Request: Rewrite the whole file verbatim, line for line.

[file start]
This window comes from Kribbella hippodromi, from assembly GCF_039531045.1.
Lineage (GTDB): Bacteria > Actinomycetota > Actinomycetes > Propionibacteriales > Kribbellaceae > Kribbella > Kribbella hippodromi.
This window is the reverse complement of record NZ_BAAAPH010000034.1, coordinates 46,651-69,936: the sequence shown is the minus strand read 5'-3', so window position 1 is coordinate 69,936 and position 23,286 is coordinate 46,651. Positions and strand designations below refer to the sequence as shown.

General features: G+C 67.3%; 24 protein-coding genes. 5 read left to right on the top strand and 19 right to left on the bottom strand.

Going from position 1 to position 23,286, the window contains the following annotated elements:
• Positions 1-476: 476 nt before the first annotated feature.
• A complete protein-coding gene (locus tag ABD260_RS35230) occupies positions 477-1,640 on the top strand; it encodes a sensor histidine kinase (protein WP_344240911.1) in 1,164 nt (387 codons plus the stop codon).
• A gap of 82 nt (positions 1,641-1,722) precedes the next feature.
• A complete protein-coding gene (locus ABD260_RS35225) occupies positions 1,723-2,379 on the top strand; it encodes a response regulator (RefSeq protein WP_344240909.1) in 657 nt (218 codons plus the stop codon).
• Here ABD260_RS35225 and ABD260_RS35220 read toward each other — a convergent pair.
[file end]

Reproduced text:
This window comes from Kribbella hippodromi, from assembly GCF_039531045.1.
Lineage (GTDB): Bacteria > Actinomycetota > Actinomycetes > Propionibacteriales > Kribbellaceae > Kribbella > Kribbella hippodromi.
This window is the reverse complement of record NZ_BAAAPH010000034.1, coordinates 46,651-69,936: the sequence shown is the minus strand read 5'-3', so window position 1 is coordinate 69,936 and position 23,286 is coordinate 46,651. Positions and strand designations below refer to the sequence as shown.

General features: G+C 67.3%; 24 protein-coding genes. 5 read left to right on the top strand and 19 right to left on the bottom strand.

Going from position 1 to position 23,286, the window contains the following annotated elements:
• Positions 1-476: 476 nt before the first annotated feature.
• A complete protein-coding gene (locus tag ABD260_RS35230) occupies positions 477-1,640 on the top strand; it encodes a sensor histidine kinase (protein WP_344240911.1) in 1,164 nt (387 codons plus the stop codon).
• A gap of 82 nt (positions 1,641-1,722) precedes the next feature.
• A complete protein-coding gene (locus ABD260_RS35225) occupies positions 1,723-2,379 on the top strand; it encodes a response regulator (RefSeq protein WP_344240909.1) in 657 nt (218 codons plus the stop codon).
• Here ABD260_RS35225 and ABD260_RS35220 read toward each other — a convergent pair.